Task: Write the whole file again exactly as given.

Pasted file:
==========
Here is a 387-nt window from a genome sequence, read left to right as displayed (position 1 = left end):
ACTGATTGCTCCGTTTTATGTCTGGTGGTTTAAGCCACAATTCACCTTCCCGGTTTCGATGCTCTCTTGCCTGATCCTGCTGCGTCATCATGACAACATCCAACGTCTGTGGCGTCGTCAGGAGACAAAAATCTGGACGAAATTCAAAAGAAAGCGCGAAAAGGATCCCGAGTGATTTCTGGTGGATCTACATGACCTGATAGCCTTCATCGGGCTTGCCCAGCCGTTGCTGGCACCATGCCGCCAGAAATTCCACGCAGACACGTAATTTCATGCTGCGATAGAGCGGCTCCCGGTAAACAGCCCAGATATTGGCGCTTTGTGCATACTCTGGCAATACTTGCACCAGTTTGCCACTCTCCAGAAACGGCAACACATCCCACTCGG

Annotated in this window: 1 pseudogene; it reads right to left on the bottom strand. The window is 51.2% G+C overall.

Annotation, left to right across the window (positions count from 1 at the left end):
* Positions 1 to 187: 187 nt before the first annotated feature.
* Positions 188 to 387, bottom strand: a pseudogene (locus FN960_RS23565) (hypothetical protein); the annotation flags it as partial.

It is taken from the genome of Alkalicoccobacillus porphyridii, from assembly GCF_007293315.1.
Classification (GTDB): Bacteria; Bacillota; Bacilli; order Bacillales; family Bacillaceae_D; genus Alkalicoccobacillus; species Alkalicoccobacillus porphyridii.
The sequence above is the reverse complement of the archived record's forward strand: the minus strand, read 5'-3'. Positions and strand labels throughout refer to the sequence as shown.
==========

Here is a 387-nt window from a genome sequence, read left to right as displayed (position 1 = left end):
ACTGATTGCTCCGTTTTATGTCTGGTGGTTTAAGCCACAATTCACCTTCCCGGTTTCGATGCTCTCTTGCCTGATCCTGCTGCGTCATCATGACAACATCCAACGTCTGTGGCGTCGTCAGGAGACAAAAATCTGGACGAAATTCAAAAGAAAGCGCGAAAAGGATCCCGAGTGATTTCTGGTGGATCTACATGACCTGATAGCCTTCATCGGGCTTGCCCAGCCGTTGCTGGCACCATGCCGCCAGAAATTCCACGCAGACACGTAATTTCATGCTGCGATAGAGCGGCTCCCGGTAAACAGCCCAGATATTGGCGCTTTGTGCATACTCTGGCAATACTTGCACCAGTTTGCCACTCTCCAGAAACGGCAACACATCCCACTCGG

Annotated in this window: 1 pseudogene; it reads right to left on the bottom strand. The window is 51.2% G+C overall.

Annotation, left to right across the window (positions count from 1 at the left end):
* Positions 1 to 187: 187 nt before the first annotated feature.
* Positions 188 to 387, bottom strand: a pseudogene (locus FN960_RS23565) (hypothetical protein); the annotation flags it as partial.

It is taken from the genome of Alkalicoccobacillus porphyridii, from assembly GCF_007293315.1.
Classification (GTDB): Bacteria; Bacillota; Bacilli; order Bacillales; family Bacillaceae_D; genus Alkalicoccobacillus; species Alkalicoccobacillus porphyridii.
The sequence above is the reverse complement of the archived record's forward strand: the minus strand, read 5'-3'. Positions and strand labels throughout refer to the sequence as shown.